Dale C. S. Destin |
After a hat-trick of quiet Atlantic hurricane seasons, the latest round of forecasts is pointing to the most active season since 2012. However, notwithstanding the projected increase in activity over recent years, the forecast is for the 2016 hurricane season to be near normal.
Our ensemble (mean) forecast calls for 14 named storms with 7 becoming hurricanes and 4 reaching major hurricane status. This represents an increase over the previous forecast for the season of one named storm and one hurricane.
In the tropical cyclone community, the accumulated cyclone energy (ACE) is the indicator used to determine the activity of a hurricane season. The ACE index is a measurement of the strength and duration of a named storm. Summing together the ACE of each named storm, provides a more comprehensive picture of the activity of the season, aside from just the number of storms.
This year, our ensemble forecast calls for an ACE index of 109, which is near normal. If this forecast pans out, the 2016 season would be around 200%, 63% and 73% more active than 2013, 2014 and 2015 respectively.
The ensemble (mean) forecast is based on predictions from Klotzbach of Colorado State University, the U.S. National Oceanic and Atmospheric Administration (NOAA), Saunders and Lea of Tropical Storm Risk.com (TSR), the Integrated Forecast System (IFS) of the European Centre for Medium-Range Weather Forecasts (ECMWF), UK Met Office, the Hurricane Genesis & Outlook (HUGO) Project of Coastal Carolina University and the Institute for Meteorology (INSMET) of Cuba.
It must be noted though that the skill in forecasting the hurricane season (June to November) in May/June is moderate. However, it is the best available on earth, and it continues to improve.
Apart from the inherent limits to our skill in forecasting the season, this year, there is the huge uncertainty of the eventual strength of La Nina (the coolness of the tropical Pacific Ocean). A strong La Nina could result in a more active season than is forecast, with the converse being true.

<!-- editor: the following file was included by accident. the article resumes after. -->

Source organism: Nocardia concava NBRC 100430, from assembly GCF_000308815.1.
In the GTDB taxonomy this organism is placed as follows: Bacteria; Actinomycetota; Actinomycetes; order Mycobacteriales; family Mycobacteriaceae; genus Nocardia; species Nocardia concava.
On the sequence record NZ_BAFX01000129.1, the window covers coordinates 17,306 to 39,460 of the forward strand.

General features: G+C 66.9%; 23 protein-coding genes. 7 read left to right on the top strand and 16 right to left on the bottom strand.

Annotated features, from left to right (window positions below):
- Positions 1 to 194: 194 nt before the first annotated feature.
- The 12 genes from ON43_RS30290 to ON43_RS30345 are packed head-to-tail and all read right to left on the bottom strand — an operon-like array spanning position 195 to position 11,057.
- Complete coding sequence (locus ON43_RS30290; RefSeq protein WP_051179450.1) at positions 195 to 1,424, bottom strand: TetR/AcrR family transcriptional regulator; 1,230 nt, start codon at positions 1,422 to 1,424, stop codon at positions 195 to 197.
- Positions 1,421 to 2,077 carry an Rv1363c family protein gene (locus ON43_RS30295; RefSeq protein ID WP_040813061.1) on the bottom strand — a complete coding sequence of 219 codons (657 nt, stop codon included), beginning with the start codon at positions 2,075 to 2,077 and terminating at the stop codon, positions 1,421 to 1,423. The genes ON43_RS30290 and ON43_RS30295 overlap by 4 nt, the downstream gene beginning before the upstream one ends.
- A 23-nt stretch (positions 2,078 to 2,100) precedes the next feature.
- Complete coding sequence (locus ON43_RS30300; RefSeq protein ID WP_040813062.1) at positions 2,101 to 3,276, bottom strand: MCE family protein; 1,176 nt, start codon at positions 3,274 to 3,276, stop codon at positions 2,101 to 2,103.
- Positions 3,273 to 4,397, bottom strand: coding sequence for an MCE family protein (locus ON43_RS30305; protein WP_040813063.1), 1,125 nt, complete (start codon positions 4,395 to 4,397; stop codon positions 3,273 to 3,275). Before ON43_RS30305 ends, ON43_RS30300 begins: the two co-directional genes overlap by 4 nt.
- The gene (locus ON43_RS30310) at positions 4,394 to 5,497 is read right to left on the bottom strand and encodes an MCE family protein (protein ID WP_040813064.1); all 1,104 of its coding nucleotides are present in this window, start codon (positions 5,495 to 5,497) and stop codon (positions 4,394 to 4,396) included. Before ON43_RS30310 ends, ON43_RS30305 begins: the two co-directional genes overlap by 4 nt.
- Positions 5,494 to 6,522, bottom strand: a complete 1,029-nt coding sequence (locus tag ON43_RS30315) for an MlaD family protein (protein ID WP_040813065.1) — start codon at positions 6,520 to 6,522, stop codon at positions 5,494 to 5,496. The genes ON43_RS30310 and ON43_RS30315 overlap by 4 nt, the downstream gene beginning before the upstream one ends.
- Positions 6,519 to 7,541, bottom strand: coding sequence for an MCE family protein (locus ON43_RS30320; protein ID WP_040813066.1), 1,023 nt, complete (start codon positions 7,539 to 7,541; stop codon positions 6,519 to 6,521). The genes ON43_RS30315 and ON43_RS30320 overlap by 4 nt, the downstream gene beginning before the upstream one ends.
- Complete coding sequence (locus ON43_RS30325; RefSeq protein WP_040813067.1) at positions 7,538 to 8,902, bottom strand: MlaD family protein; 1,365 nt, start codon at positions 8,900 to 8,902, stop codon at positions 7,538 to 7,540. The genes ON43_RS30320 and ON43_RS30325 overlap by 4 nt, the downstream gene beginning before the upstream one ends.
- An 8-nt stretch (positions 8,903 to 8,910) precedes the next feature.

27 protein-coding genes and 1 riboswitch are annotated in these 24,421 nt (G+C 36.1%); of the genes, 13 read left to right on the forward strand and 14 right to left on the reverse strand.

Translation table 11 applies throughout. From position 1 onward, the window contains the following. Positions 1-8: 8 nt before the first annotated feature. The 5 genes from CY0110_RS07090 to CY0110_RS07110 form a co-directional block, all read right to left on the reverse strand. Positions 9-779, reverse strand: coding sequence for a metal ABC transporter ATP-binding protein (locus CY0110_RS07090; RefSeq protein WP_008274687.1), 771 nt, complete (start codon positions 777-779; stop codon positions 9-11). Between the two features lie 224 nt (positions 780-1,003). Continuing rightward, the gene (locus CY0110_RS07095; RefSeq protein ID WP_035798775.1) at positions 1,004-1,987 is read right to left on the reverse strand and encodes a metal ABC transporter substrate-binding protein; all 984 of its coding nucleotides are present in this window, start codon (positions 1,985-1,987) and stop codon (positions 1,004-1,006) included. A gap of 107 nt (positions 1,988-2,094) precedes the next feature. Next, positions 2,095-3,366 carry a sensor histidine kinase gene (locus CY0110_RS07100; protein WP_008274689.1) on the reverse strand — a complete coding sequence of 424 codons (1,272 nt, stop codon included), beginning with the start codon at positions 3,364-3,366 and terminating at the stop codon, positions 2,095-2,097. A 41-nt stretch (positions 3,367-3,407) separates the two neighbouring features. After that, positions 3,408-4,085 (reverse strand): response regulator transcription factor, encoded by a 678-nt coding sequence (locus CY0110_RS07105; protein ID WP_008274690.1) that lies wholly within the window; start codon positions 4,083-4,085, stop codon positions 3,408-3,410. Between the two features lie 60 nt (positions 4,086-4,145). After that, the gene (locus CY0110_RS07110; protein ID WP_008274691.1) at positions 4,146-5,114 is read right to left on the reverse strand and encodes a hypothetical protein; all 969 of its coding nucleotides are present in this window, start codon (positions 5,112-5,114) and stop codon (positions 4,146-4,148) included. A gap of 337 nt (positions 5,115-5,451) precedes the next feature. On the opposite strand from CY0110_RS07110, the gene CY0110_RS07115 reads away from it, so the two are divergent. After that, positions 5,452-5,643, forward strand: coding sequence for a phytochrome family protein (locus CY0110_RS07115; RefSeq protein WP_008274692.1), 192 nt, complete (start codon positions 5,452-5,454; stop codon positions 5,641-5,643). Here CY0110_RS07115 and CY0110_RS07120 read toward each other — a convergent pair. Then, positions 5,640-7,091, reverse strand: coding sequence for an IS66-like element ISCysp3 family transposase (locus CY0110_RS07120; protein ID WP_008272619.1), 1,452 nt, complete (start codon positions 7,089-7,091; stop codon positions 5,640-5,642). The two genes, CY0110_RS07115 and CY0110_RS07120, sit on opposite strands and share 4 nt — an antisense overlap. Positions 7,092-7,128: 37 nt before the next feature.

Probability of Antigua and Barbuda being hit
According to Klotzbach, the likely best similar years to this hurricane season are 1973, 1978, 1983, 1992 and 2003. Of these years, we were only hit by Tropical Storm Christine of 1973. Thus, based ONLY on similar years, the probability of Antigua being hit this year by one or more named storms is around 18%, while the probability of one or more hurricanes is 0%.
In general, the probability of Antigua being hit by one or more named storms annually appears to vary according to the phase of the Atlantic. During the quiet phase of 1962 to 1994, the probability of one or more named storms was around 26%, while the probability of one or more hurricanes was around 14%. Meanwhile, for the active phase of 1995 to present, which may have come to an end, the probability of one or more named storms increased to around 55%, while the probability of one or more hurricanes is around 35%.
Overall, based on the climatological period of 1981-2010, the probability of being hit by one or more named storms is around 49% (every 2 years on average), while the probability of one or more hurricanes is around 31% (every 3 years on average). Barbuda has similar numbers.
Become hurricane strong
Notwithstanding the forecast, it only takes one hurricane to change your life and community, so the same comprehensive preparations are required every year. Become hurricane strong by taking actions today to become hurricane resilient. This includes:
- Determining your risk from tropical cyclones;
- Developing an evacuation plan;
- Securing an insurance check-up;
- Assembling disaster supplies;
- Strengthening your home;
- Identifying trusted sources of information for a hurricane event and
- Having your written hurricane plan.
Recall – an ounce of prevention is better than pound of cure!
We will publish an undated ensemble forecast by early August, just before the traditional peak of the hurricane season. This forecast is generally the most skilful; it will have much reduced uncertainty.
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